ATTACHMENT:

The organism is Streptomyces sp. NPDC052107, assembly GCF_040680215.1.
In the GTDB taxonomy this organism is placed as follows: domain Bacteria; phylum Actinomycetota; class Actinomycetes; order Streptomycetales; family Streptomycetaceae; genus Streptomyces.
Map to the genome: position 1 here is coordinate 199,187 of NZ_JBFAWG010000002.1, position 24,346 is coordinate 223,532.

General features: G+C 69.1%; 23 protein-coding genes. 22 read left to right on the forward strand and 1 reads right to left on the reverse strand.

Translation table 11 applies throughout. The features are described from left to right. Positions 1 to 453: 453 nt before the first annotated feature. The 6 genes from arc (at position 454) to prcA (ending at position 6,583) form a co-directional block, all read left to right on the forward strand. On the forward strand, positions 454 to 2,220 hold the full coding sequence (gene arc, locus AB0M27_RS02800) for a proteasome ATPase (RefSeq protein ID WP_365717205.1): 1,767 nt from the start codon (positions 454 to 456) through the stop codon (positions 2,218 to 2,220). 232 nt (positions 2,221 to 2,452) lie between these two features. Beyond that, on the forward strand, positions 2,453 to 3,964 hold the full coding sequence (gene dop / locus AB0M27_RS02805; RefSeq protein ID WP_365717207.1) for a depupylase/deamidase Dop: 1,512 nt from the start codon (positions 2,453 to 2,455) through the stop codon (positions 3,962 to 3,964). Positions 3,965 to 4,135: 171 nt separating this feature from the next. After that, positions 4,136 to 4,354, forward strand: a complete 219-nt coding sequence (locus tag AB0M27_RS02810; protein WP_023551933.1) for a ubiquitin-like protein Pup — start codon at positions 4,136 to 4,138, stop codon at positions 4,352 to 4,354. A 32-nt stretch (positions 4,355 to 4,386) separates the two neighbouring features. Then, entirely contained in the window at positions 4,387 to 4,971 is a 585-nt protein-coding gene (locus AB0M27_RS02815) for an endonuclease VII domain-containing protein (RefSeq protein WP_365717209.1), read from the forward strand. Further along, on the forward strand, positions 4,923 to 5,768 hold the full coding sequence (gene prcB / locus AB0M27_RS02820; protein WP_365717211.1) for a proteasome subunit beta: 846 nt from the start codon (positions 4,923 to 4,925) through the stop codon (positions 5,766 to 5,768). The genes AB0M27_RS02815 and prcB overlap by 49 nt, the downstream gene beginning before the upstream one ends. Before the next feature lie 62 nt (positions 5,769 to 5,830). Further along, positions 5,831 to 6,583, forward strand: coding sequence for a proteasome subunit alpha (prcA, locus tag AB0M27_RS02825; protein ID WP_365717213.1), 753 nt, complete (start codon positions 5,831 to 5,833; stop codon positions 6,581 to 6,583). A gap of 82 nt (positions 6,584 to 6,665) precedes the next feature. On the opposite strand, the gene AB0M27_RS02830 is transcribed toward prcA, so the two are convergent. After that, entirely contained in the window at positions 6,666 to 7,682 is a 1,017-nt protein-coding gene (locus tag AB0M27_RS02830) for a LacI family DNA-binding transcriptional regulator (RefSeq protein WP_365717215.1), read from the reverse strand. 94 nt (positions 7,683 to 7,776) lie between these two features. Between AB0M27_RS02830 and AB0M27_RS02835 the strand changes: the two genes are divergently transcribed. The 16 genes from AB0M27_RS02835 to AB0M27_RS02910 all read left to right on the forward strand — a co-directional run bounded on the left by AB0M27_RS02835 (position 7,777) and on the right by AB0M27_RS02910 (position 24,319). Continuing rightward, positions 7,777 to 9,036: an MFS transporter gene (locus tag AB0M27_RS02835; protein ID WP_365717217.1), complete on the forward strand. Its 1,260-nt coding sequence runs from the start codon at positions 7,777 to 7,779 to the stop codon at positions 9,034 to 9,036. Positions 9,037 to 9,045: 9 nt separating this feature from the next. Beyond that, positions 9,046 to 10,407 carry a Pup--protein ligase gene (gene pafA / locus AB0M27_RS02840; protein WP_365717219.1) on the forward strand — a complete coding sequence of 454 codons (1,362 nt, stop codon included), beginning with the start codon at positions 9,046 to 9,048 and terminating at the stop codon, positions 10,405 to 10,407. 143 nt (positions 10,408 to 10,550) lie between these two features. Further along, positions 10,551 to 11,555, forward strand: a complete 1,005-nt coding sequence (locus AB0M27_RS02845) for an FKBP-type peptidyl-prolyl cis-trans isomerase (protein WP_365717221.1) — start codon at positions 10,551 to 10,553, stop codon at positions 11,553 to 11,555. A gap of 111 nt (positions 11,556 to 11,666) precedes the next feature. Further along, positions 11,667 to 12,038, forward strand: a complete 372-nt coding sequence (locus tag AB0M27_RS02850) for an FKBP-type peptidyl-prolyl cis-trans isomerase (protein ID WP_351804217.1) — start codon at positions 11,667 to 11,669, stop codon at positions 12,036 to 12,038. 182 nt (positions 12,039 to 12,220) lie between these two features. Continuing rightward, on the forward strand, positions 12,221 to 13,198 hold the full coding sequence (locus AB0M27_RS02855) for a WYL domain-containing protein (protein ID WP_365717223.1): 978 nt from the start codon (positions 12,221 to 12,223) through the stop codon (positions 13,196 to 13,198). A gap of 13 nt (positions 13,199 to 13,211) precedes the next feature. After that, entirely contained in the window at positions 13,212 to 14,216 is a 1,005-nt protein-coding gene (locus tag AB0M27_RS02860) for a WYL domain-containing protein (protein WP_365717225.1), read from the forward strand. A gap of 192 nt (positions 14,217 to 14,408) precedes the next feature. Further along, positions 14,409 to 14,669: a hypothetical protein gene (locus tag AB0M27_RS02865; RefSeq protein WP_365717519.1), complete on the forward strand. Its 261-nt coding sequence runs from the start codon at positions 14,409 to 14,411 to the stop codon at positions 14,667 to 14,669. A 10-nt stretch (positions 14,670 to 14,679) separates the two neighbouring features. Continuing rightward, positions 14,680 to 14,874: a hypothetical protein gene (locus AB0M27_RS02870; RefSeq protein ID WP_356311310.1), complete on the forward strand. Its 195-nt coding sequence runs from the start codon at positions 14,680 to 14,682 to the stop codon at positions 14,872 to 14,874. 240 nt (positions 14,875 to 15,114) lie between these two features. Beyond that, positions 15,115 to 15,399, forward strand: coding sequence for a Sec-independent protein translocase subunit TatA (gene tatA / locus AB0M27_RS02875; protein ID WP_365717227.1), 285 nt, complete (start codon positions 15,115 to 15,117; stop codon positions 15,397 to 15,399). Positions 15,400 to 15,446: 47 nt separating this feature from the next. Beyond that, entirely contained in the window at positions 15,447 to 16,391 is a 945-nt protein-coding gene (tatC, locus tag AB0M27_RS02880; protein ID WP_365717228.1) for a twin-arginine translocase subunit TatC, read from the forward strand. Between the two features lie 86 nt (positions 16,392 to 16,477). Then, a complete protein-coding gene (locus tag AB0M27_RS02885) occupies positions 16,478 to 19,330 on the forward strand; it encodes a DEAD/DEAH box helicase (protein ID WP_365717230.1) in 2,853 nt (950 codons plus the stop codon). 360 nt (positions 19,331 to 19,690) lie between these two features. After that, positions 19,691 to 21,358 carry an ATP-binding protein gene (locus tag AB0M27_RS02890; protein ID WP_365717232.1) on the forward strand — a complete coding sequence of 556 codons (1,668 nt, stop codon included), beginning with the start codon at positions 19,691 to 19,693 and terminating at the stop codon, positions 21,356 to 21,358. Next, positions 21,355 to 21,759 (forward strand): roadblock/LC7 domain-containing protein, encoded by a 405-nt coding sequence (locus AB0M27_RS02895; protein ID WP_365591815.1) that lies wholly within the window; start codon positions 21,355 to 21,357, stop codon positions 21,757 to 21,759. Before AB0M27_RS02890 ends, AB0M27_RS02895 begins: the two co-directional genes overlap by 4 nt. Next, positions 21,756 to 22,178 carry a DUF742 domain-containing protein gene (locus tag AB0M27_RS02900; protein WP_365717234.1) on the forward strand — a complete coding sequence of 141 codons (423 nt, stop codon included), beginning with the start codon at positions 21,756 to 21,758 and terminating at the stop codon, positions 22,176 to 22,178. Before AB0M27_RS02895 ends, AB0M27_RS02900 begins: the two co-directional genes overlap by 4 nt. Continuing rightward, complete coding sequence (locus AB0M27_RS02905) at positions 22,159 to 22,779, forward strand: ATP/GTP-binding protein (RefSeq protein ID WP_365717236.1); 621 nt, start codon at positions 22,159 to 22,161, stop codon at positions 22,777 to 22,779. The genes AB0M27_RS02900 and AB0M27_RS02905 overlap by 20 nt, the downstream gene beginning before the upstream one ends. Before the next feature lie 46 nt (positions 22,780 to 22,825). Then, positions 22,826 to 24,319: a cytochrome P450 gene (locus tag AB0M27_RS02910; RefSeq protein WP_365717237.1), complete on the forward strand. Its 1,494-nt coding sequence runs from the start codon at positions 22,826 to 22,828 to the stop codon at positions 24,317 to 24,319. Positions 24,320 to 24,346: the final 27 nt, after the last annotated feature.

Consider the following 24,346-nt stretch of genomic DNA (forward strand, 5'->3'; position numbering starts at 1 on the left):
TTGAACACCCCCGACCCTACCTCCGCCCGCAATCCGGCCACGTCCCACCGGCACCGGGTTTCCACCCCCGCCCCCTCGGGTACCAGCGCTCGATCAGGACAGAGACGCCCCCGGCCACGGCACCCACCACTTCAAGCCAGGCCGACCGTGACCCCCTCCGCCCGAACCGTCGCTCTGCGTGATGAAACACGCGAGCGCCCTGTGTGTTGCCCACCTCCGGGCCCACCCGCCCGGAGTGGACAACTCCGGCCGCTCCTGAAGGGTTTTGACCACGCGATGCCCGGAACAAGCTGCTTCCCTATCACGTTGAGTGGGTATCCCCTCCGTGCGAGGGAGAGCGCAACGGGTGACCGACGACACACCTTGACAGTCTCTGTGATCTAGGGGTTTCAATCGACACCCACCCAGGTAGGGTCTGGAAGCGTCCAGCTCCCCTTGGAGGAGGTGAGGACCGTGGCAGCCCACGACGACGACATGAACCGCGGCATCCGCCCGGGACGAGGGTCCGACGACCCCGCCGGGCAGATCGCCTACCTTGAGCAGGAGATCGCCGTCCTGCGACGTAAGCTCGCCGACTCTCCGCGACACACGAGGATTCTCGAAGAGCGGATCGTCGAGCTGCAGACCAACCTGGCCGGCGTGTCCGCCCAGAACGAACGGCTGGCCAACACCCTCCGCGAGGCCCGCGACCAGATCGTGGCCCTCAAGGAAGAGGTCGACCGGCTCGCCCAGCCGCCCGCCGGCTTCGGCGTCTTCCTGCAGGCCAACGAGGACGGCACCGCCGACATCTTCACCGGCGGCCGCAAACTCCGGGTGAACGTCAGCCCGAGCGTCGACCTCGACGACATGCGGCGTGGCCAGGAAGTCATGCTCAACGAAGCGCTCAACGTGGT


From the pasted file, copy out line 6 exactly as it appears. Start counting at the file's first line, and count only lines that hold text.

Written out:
Consider the following 24,346-nt stretch of genomic DNA (forward strand, 5'->3'; position numbering starts at 1 on the left):